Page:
Those investing in whisky are more likely to be satisfied than those investing in wine or watches.
There was something both alarming and surreal about Andy Simpson’s opening gambit in our recent debate on investment grade Scotch. He said, ‘Firstly, we’re going to have to put aside the overused nonsense that whisky’s a drink…’ I must confess that I’m still trying to get my head around that one.
If whisky isn’t a drink, then what is it? A monkey? A lawnmower? Clearly I have been living in a cloud of delusion for all these years. Here’s me thinking that the Famous Grouse in the cupboard my Dad dipped into for his sole nightly dram, the bottles in all the bars I’ve visited, the contents of all the casks I’ve seen, all contained drink. Now it seems they didn’t. They were lawnmowers.
Of course, Simpson could be outlining a highly refined philosophical position which is rooted in the Buddhist concept of nothing having independent existence. If everything in the world is linked, then in some way a drink can indeed be a lawnmower, or a monkey. Logic then would suggest that consuming one of those two things would be inherently dangerous (I am assuming here that the monkey is alive). There again, this philosophical stance holds, if whisky isn’t a drink, it is also a drink. (Do keep up). It is just not only a drink.
Maybe it is simpler than that. Perhaps what Simpson is getting at is that that whisky might as well be a lawnmower because it is not solely for consumption, but for speculation. It is there to be looked at, and sold on for profit. Opening it destroys the investment. If that is his position, then he is completely right in his assertion. Whisky isn’t a drink, it is a commodity to be traded. It exists purely to make some speculators money.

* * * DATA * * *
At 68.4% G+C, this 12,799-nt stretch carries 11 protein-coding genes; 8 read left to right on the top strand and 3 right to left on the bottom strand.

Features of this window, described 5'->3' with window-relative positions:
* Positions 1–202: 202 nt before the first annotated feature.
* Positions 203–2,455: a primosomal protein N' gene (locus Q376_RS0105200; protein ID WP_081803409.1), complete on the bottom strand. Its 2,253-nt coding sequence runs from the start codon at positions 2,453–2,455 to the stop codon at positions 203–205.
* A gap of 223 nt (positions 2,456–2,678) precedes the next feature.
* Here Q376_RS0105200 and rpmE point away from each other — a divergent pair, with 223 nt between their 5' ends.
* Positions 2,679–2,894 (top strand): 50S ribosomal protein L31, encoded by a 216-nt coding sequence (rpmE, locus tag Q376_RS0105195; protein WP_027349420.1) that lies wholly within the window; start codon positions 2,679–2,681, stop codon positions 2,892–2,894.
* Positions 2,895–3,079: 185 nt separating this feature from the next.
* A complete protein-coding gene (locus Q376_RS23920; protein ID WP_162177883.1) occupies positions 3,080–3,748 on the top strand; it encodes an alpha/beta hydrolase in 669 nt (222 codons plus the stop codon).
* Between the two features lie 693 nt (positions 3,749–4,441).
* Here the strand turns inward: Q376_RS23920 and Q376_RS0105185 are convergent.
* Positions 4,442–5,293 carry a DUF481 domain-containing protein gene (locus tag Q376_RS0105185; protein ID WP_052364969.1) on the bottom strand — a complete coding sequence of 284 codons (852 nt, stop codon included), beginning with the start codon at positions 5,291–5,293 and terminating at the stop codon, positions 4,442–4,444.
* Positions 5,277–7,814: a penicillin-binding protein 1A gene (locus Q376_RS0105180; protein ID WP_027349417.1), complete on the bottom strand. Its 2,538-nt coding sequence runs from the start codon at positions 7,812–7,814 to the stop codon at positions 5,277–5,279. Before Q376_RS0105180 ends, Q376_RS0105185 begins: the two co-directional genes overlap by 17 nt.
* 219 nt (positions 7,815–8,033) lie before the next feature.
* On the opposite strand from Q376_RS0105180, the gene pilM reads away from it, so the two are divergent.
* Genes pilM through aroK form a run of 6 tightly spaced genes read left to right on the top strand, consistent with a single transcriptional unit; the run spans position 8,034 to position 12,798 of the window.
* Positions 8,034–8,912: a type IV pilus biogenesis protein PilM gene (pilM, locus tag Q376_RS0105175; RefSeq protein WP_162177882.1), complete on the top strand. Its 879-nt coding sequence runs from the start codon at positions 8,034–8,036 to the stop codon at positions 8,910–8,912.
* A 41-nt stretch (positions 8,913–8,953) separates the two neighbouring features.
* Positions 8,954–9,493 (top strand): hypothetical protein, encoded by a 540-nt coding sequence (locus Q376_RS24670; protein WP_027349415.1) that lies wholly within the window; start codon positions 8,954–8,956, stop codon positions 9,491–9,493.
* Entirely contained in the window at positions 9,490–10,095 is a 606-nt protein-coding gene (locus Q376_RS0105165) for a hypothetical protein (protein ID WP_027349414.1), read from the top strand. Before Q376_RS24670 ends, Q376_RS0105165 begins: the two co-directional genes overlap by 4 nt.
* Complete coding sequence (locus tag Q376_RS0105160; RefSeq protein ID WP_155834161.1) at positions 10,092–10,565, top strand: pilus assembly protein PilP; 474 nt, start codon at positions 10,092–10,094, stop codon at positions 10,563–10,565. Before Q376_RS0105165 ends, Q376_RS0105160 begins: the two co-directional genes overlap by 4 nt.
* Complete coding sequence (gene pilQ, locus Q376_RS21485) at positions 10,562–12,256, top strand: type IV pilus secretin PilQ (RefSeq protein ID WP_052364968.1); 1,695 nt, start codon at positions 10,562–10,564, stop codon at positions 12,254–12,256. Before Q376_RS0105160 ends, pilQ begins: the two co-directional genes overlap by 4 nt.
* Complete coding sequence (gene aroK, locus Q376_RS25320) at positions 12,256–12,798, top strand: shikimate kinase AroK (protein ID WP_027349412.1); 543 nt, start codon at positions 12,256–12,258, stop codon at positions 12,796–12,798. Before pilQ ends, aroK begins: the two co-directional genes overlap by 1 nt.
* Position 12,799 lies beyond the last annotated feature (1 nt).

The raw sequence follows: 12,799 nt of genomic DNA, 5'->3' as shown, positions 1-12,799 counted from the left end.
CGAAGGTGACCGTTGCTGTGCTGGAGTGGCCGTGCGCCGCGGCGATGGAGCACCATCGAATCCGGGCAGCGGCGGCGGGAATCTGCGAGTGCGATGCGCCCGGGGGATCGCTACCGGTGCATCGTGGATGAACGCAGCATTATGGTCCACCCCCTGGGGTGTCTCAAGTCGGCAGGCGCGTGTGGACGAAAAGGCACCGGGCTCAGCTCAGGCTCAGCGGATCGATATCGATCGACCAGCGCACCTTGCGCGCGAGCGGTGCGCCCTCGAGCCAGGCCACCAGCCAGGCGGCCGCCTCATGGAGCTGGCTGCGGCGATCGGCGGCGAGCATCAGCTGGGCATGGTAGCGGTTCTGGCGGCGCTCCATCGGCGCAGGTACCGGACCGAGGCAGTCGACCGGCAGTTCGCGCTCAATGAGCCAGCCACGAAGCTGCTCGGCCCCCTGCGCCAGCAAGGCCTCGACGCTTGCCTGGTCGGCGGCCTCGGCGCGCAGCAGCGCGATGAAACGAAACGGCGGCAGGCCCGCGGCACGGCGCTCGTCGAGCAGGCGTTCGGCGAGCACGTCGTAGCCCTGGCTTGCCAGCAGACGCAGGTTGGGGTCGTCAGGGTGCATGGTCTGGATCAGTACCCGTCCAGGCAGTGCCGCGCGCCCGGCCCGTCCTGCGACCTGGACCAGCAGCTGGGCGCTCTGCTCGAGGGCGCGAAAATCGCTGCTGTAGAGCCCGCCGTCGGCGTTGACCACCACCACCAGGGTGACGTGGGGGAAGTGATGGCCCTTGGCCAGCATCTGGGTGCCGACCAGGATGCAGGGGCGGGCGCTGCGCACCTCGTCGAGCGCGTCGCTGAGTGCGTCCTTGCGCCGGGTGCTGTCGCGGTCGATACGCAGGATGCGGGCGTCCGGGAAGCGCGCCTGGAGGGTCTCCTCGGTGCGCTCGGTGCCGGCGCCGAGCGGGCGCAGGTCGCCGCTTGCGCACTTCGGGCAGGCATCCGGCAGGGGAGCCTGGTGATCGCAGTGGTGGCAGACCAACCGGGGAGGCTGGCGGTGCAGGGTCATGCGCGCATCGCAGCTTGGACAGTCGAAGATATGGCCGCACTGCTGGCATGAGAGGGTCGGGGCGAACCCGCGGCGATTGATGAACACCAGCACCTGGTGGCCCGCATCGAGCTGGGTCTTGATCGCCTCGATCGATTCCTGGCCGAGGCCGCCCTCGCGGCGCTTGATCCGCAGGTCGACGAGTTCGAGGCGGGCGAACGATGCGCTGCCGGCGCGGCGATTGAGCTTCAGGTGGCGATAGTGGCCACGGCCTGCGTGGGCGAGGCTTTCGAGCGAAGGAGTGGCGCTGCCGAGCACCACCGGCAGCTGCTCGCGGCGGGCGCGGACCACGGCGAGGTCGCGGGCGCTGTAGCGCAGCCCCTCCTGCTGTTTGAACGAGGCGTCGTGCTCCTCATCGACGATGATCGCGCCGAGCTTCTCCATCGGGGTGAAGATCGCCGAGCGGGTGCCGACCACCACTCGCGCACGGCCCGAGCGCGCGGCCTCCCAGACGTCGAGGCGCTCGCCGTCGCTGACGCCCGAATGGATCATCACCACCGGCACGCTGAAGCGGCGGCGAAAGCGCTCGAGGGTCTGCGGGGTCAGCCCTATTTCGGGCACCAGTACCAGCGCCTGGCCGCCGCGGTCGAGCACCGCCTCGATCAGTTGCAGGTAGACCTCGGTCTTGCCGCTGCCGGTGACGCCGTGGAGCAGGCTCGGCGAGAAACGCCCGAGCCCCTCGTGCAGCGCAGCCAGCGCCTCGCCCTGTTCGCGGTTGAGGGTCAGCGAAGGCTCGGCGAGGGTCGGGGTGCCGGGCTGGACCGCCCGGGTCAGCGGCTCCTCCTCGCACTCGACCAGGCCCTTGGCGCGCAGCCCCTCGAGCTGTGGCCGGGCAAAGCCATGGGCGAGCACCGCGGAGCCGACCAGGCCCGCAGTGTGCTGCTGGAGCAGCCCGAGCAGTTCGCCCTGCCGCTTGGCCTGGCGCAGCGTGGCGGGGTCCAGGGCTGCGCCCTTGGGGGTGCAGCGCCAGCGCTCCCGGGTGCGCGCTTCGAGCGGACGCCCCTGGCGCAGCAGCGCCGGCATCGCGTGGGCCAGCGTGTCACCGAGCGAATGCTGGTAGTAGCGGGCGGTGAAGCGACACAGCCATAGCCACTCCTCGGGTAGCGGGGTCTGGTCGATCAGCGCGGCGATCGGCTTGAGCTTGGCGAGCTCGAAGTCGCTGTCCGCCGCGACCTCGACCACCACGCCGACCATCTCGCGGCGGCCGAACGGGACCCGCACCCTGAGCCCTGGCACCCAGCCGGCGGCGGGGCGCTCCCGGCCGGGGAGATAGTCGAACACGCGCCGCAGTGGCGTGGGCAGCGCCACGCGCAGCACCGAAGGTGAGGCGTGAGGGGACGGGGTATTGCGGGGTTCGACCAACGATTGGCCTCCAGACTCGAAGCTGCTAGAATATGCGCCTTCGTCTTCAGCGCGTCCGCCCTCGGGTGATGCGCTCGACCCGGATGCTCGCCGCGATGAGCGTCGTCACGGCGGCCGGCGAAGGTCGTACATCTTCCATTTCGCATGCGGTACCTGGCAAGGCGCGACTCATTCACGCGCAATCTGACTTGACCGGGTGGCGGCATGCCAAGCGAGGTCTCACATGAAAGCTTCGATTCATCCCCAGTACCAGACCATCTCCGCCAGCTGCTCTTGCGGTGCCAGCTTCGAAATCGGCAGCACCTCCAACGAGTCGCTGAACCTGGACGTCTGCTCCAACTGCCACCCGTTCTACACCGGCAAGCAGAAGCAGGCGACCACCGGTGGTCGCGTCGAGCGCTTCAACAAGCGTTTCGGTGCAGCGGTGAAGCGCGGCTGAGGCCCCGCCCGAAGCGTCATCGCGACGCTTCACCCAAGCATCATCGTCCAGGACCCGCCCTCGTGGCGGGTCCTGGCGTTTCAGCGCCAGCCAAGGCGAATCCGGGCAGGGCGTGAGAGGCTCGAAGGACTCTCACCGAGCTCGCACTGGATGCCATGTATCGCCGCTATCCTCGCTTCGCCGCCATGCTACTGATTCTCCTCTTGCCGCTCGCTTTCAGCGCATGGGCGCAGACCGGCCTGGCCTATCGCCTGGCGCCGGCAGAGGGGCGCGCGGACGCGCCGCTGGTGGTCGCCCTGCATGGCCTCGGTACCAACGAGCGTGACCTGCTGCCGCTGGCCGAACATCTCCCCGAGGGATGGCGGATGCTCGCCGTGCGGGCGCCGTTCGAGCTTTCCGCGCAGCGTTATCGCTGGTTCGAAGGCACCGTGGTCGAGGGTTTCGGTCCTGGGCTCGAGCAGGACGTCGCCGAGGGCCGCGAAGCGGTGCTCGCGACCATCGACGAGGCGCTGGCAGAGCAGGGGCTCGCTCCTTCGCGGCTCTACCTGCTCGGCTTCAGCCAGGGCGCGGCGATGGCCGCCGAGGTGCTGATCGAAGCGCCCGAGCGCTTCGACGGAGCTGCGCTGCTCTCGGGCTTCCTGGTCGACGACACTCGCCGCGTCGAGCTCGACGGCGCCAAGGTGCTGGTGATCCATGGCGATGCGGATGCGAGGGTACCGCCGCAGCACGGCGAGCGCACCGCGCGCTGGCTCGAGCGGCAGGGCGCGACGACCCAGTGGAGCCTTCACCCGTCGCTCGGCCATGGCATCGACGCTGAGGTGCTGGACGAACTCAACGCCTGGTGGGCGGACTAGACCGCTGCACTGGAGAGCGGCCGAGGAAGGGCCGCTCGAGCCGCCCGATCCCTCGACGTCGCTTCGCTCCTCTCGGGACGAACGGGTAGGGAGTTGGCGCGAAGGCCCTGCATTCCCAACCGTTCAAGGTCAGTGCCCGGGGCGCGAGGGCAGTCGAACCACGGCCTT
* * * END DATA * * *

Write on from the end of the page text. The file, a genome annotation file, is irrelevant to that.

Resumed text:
Lawnmower Man: No Jobe, you've got it all wrong. You're supposed to drink that, not cut the grass with it!
It works at all levels of a market. As soon as any item attains commodity status it is danger of being exploited. Look at the way in which the coffee industry has been adversely affected by commodity traders. It isn’t coffee they are dealing in, but goods which can be traded. Who cares if farmers are adversely affected if the traders are OK?
As soon as a new front in this world of speculation and ‘investment’ for selfish gain emerges it’s instantaneously serviced by a layer of consultants and ‘experts’ who give the new investor advice – in whisky this has happened despite no-one knowing how things will play out. ‘It is the way the world works, Dave’, you say. ‘Wake up and smell the coffee.’ I have, that’s the issue.
It struck me that this also should open up a discussion as to whether there is – or should be – an ethical dimension framing any speculation. Take this imaginary scenario. I have stock from a distillery (let’s call it ‘D’) held by one of my companies. I also run a separate consultancy company advising on whisky investments. With my adviser’s hat on I recommend distillery ‘D’ as being a good investment. My clients take my advice because no-one knows about the market or the liquid because no-one drinks it. My other company then sells my stock at top price. I can then move on to distillery ‘E’. Smart business, or manipulation of the market? You decide.
‘How sweet,’ the singer Neil Innes wrote, ‘to be an idiot.’ I am proud to be one of them. I believe that guitars are to be played, cars are to be driven, yachts to be sailed, suits to be worm, and wine and spirits to be drunk – no matter what the price is.
I’m off to mow the grass. With a bottle.
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